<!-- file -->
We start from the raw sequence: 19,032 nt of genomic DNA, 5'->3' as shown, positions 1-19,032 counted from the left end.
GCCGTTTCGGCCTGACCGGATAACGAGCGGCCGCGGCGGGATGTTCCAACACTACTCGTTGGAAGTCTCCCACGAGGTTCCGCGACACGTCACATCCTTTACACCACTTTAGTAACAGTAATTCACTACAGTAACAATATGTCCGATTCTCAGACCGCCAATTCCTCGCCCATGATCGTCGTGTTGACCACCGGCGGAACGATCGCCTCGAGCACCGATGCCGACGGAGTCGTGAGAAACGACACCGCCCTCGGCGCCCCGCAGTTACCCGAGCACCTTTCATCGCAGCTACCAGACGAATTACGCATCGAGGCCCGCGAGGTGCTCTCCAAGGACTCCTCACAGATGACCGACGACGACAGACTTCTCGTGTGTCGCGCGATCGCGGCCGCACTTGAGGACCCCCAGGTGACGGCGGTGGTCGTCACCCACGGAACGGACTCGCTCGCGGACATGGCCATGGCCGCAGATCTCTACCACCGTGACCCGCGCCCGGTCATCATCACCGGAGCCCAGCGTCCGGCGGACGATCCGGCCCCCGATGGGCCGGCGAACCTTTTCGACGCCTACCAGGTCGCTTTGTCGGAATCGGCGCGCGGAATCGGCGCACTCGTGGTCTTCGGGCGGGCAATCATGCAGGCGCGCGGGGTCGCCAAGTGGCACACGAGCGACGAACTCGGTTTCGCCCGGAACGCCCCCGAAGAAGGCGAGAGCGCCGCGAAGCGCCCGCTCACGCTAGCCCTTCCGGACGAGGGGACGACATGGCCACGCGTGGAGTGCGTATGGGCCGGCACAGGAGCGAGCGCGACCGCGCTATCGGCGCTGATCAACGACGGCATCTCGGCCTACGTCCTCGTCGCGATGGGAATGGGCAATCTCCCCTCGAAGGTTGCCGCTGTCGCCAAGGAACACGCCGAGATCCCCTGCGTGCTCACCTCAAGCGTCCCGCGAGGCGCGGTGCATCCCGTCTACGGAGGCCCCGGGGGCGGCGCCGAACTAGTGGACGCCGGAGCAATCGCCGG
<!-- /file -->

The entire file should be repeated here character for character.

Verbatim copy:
We start from the raw sequence: 19,032 nt of genomic DNA, 5'->3' as shown, positions 1-19,032 counted from the left end.
GCCGTTTCGGCCTGACCGGATAACGAGCGGCCGCGGCGGGATGTTCCAACACTACTCGTTGGAAGTCTCCCACGAGGTTCCGCGACACGTCACATCCTTTACACCACTTTAGTAACAGTAATTCACTACAGTAACAATATGTCCGATTCTCAGACCGCCAATTCCTCGCCCATGATCGTCGTGTTGACCACCGGCGGAACGATCGCCTCGAGCACCGATGCCGACGGAGTCGTGAGAAACGACACCGCCCTCGGCGCCCCGCAGTTACCCGAGCACCTTTCATCGCAGCTACCAGACGAATTACGCATCGAGGCCCGCGAGGTGCTCTCCAAGGACTCCTCACAGATGACCGACGACGACAGACTTCTCGTGTGTCGCGCGATCGCGGCCGCACTTGAGGACCCCCAGGTGACGGCGGTGGTCGTCACCCACGGAACGGACTCGCTCGCGGACATGGCCATGGCCGCAGATCTCTACCACCGTGACCCGCGCCCGGTCATCATCACCGGAGCCCAGCGTCCGGCGGACGATCCGGCCCCCGATGGGCCGGCGAACCTTTTCGACGCCTACCAGGTCGCTTTGTCGGAATCGGCGCGCGGAATCGGCGCACTCGTGGTCTTCGGGCGGGCAATCATGCAGGCGCGCGGGGTCGCCAAGTGGCACACGAGCGACGAACTCGGTTTCGCCCGGAACGCCCCCGAAGAAGGCGAGAGCGCCGCGAAGCGCCCGCTCACGCTAGCCCTTCCGGACGAGGGGACGACATGGCCACGCGTGGAGTGCGTATGGGCCGGCACAGGAGCGAGCGCGACCGCGCTATCGGCGCTGATCAACGACGGCATCTCGGCCTACGTCCTCGTCGCGATGGGAATGGGCAATCTCCCCTCGAAGGTTGCCGCTGTCGCCAAGGAACACGCCGAGATCCCCTGCGTGCTCACCTCAAGCGTCCCGCGAGGCGCGGTGCATCCCGTCTACGGAGGCCCCGGGGGCGGCGCCGAACTAGTGGACGCCGGAGCAATCGCCGG